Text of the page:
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[] Bill Arkin zu Rumsfelds Erbe, dem verlorenen Informationskrieg und der Military Transformation

Eine sehr schöne Analyse und ein guter Blick aufs "Big Picture" anlässlich des Rücktritts von Donald Rumsfeld. Den Hinweis verdanken wir Georg Schöfbänker.

"We have an entire new discipline of strategic communications in the
administration, information operations in the military and global
outreach in the rest of the government and yet there isn't a soul,
including Donald Rumsfeld, who thinks that we are winning the
information war."


By William M. Arkin |  November 13, 2006

*The Gates Agenda and the Public Demand*

Donald Rumsfeld hasn't left the building and Bob Gates doesn't have his
new business cards -- yet already everyone is maneuvering to assert what
went wrong in the old regime and what needs to be done in the new.

Rumsfeld succeeded in transforming the armed forces; he failed.

The Defense Department has uniquely adjusted to the post-September 11,
2001 world; after with Iraq, the United States lost its way in the war
against terrorism.

There is a military solution to Iraq; there isn't.

The evidence offered to support the arguments on both sides is weak.

The biggest lesson we should learn about the Rumsfeld era is that we
need more humility to accomplish anything at all.

We deceive ourselves into thinking a solution crafted inside the Beltway
will work in some foreign culture.

The Rumsfeld impulse to control everything and circle the wagons,
moreover, not only sought victory in bureaucratic triumph, but also
betrayed the view that only the inner circle could see the threats and
only they could prevail if they were insulated from public opinion and
rules and laws.

By now it should be clear that the Rumsfeld-Cheney approach failed to
produce either a successful or sustainable war.

But that does not mean that the opposite approach get better results.

So as Bob Gates prepares to take the reigns, and government begins to
develop a new strategy for Iraq, we should be honest about what works
and what does not.

We have more information than ever in our digitized networked military,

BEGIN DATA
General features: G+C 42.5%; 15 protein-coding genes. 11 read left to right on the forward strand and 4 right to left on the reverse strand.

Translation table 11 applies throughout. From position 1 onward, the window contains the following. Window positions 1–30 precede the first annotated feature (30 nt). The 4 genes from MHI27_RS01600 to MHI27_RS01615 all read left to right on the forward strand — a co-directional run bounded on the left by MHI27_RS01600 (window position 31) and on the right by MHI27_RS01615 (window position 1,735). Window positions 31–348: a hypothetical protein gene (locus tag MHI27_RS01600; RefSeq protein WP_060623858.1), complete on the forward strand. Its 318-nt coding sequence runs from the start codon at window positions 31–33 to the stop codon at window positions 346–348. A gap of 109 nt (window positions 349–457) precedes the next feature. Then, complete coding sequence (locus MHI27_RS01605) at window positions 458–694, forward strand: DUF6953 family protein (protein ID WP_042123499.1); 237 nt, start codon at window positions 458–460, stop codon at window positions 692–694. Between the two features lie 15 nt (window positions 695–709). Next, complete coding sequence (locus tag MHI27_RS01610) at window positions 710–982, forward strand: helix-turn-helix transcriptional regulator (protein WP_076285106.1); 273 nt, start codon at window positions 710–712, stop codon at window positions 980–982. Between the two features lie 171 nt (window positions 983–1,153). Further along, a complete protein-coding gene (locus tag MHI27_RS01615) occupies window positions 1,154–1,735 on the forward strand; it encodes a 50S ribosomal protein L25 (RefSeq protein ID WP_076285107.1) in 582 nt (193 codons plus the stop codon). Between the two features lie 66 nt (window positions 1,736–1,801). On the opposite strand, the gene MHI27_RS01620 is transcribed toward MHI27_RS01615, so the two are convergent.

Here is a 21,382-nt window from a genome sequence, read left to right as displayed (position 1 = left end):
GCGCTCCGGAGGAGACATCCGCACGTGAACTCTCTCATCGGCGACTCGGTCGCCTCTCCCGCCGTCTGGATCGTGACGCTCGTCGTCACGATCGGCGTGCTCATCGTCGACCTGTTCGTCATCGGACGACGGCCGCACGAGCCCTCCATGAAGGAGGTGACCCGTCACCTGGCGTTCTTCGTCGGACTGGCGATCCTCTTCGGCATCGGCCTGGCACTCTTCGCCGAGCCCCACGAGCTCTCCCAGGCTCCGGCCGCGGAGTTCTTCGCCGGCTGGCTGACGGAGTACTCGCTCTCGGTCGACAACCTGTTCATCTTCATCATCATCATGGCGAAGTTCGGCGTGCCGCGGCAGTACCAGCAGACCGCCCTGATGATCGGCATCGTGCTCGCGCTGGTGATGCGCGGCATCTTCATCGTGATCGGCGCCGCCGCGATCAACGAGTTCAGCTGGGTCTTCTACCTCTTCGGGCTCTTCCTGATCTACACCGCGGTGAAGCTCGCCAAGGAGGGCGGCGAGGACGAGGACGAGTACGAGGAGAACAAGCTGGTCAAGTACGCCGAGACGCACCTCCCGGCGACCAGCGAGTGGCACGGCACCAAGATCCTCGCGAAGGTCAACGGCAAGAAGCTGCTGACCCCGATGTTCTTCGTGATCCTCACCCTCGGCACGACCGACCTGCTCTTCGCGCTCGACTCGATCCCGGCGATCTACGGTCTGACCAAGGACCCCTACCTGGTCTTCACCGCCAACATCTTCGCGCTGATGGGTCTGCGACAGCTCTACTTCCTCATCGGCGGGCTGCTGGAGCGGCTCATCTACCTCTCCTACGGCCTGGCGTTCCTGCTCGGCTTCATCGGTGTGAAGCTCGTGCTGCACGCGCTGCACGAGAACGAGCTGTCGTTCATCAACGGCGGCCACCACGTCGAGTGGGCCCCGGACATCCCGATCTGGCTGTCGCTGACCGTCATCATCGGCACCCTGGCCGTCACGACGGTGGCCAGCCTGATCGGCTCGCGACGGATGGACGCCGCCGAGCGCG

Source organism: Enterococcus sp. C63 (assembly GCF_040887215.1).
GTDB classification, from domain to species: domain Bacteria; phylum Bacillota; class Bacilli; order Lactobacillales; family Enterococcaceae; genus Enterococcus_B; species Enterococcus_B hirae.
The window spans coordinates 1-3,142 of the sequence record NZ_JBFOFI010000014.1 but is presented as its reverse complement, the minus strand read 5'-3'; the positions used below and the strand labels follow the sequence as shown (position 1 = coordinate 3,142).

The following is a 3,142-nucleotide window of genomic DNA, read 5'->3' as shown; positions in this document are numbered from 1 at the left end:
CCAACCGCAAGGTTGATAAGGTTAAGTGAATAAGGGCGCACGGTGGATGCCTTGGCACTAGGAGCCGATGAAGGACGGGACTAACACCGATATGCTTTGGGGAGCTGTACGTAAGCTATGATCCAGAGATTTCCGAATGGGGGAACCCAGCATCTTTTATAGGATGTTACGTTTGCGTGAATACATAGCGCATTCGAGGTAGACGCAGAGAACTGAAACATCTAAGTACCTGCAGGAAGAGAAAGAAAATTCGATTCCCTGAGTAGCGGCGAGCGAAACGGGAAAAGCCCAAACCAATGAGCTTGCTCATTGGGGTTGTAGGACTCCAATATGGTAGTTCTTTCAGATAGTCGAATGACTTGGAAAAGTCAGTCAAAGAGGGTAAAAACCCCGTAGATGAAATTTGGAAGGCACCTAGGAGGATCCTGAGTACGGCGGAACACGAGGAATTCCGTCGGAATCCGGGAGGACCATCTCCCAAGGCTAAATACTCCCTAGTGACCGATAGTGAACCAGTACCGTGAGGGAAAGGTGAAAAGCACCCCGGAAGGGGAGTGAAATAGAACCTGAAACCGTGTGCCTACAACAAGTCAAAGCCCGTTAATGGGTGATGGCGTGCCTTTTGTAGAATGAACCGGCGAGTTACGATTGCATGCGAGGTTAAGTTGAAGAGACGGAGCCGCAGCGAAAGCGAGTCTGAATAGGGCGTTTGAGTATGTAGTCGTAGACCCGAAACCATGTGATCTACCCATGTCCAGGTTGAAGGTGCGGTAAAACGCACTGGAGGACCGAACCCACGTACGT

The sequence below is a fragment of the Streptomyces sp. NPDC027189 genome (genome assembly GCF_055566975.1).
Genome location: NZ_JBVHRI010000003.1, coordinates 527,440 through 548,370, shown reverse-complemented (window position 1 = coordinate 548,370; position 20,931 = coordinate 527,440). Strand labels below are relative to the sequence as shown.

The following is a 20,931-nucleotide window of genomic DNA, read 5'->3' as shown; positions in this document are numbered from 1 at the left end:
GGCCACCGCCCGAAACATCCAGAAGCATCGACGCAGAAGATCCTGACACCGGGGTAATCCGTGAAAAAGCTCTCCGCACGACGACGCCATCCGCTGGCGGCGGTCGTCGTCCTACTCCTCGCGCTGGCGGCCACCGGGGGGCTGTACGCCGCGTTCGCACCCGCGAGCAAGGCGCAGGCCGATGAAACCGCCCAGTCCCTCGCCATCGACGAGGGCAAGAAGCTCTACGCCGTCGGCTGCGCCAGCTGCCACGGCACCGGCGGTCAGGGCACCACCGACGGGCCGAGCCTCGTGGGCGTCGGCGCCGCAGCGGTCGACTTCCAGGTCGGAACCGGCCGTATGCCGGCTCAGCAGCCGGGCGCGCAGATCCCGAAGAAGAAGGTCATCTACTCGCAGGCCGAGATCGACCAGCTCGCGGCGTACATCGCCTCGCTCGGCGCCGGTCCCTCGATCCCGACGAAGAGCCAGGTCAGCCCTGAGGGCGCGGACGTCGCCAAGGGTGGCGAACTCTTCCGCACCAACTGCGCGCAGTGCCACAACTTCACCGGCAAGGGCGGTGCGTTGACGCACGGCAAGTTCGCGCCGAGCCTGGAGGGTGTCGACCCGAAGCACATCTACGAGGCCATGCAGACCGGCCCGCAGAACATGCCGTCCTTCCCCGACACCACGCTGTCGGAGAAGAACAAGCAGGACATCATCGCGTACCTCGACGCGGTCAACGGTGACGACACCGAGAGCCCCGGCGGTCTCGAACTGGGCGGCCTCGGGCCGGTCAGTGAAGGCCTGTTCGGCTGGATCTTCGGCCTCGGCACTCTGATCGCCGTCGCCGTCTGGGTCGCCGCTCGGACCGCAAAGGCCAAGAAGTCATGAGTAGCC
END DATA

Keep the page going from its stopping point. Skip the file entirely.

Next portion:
but it isn't winning the war in Iraq and a network-centric design hasn't
changed the calculus demanding boots on the ground.

Soldiers are networked and equipped with the military equivalent of cell
phones, Blackberrys and 24/7 cable, able to see the terrain as never
before and see over the horizon in unique new ways, and yet they can not
control the streets around them.

We have precision-strike capabilities galore and have made every
platform into a potential shooter, but the ability to attack
successfully target after target has not produced the "effects" the
theorists claimed would occur, not in Afghanistan, not in Iraq and not
in Lebanon.

We have fulfilled the short-attention span of our society and brought
speed to the military, a Rumsfeld favorite, and yet have not learned
that speed also kills. In the rapid toppling of the Taliban or Saddam
Hussein, military planning could not (and did not) keep up with the
changes on the battlefield or plan for the middle war, let alone the
peace. The future of superb generalship is not fast and light but a more
cleverly modulated campaign that lets political developments unfold.

We have reduced the number in uniform to a bare minimum, so committed
are we to 21st-century transformation, so afraid are we of our socialist
obligation to soldiers and veterans alike, so entranced are we with
high-tech solutions. The product of our love affair with doing more with
less has been debilitating and corrupt outsourcing where more than one
in five doing the fighting, even in lethal Iraq, are contractors and
civilians. Of course, the contract force is not doing any fighting; they
are doing a job, merely punctuating our slide towards our own protectors
and volunteers transforming into a professional yet mercenary force.

The ultimate lesson of the Rumsfeld doctrine is that technology and
firepower can not substitute for people. And yet the dominant
pro-military and muscle-bound Democrat impulse -- to imagine that more